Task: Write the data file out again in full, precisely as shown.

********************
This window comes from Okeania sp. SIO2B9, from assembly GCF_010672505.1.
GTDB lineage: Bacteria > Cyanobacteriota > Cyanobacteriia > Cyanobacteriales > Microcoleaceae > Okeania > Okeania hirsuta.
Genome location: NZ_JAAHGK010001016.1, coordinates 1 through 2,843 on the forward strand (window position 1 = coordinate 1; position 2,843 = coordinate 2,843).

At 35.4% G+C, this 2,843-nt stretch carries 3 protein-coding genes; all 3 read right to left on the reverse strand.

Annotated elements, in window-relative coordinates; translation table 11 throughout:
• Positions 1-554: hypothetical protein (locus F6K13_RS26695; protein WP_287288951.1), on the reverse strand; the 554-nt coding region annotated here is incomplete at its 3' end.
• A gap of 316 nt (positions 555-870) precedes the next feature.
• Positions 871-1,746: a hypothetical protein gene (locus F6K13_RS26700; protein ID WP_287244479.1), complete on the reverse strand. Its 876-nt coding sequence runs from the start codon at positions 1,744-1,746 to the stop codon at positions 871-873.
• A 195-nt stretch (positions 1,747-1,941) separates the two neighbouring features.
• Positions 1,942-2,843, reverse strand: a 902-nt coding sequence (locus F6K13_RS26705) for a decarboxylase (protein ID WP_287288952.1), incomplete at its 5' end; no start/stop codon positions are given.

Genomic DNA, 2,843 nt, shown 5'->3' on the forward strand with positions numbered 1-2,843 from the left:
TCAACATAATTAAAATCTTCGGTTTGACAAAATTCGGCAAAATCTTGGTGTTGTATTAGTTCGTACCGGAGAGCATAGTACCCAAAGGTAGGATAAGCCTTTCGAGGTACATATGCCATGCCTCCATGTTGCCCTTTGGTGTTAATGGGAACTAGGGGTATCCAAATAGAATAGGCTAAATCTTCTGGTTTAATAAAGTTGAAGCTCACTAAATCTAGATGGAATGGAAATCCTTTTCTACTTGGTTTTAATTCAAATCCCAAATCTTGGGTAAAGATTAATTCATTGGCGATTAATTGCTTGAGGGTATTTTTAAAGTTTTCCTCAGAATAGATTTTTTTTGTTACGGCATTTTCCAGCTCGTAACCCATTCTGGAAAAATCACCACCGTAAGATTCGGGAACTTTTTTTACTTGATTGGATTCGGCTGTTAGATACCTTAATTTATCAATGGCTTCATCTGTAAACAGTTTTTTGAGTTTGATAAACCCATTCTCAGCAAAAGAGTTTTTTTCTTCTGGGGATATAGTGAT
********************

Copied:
This window comes from Okeania sp. SIO2B9, from assembly GCF_010672505.1.
GTDB lineage: Bacteria > Cyanobacteriota > Cyanobacteriia > Cyanobacteriales > Microcoleaceae > Okeania > Okeania hirsuta.
Genome location: NZ_JAAHGK010001016.1, coordinates 1 through 2,843 on the forward strand (window position 1 = coordinate 1; position 2,843 = coordinate 2,843).

At 35.4% G+C, this 2,843-nt stretch carries 3 protein-coding genes; all 3 read right to left on the reverse strand.

Annotated elements, in window-relative coordinates; translation table 11 throughout:
• Positions 1-554: hypothetical protein (locus F6K13_RS26695; protein WP_287288951.1), on the reverse strand; the 554-nt coding region annotated here is incomplete at its 3' end.
• A gap of 316 nt (positions 555-870) precedes the next feature.
• Positions 871-1,746: a hypothetical protein gene (locus F6K13_RS26700; protein ID WP_287244479.1), complete on the reverse strand. Its 876-nt coding sequence runs from the start codon at positions 1,744-1,746 to the stop codon at positions 871-873.
• A 195-nt stretch (positions 1,747-1,941) separates the two neighbouring features.
• Positions 1,942-2,843, reverse strand: a 902-nt coding sequence (locus F6K13_RS26705) for a decarboxylase (protein ID WP_287288952.1), incomplete at its 5' end; no start/stop codon positions are given.

Genomic DNA, 2,843 nt, shown 5'->3' on the forward strand with positions numbered 1-2,843 from the left:
TCAACATAATTAAAATCTTCGGTTTGACAAAATTCGGCAAAATCTTGGTGTTGTATTAGTTCGTACCGGAGAGCATAGTACCCAAAGGTAGGATAAGCCTTTCGAGGTACATATGCCATGCCTCCATGTTGCCCTTTGGTGTTAATGGGAACTAGGGGTATCCAAATAGAATAGGCTAAATCTTCTGGTTTAATAAAGTTGAAGCTCACTAAATCTAGATGGAATGGAAATCCTTTTCTACTTGGTTTTAATTCAAATCCCAAATCTTGGGTAAAGATTAATTCATTGGCGATTAATTGCTTGAGGGTATTTTTAAAGTTTTCCTCAGAATAGATTTTTTTTGTTACGGCATTTTCCAGCTCGTAACCCATTCTGGAAAAATCACCACCGTAAGATTCGGGAACTTTTTTTACTTGATTGGATTCGGCTGTTAGATACCTTAATTTATCAATGGCTTCATCTGTAAACAGTTTTTTGAGTTTGATAAACCCATTCTCAGCAAAAGAGTTTTTTTCTTCTGGGGATATAGTGAT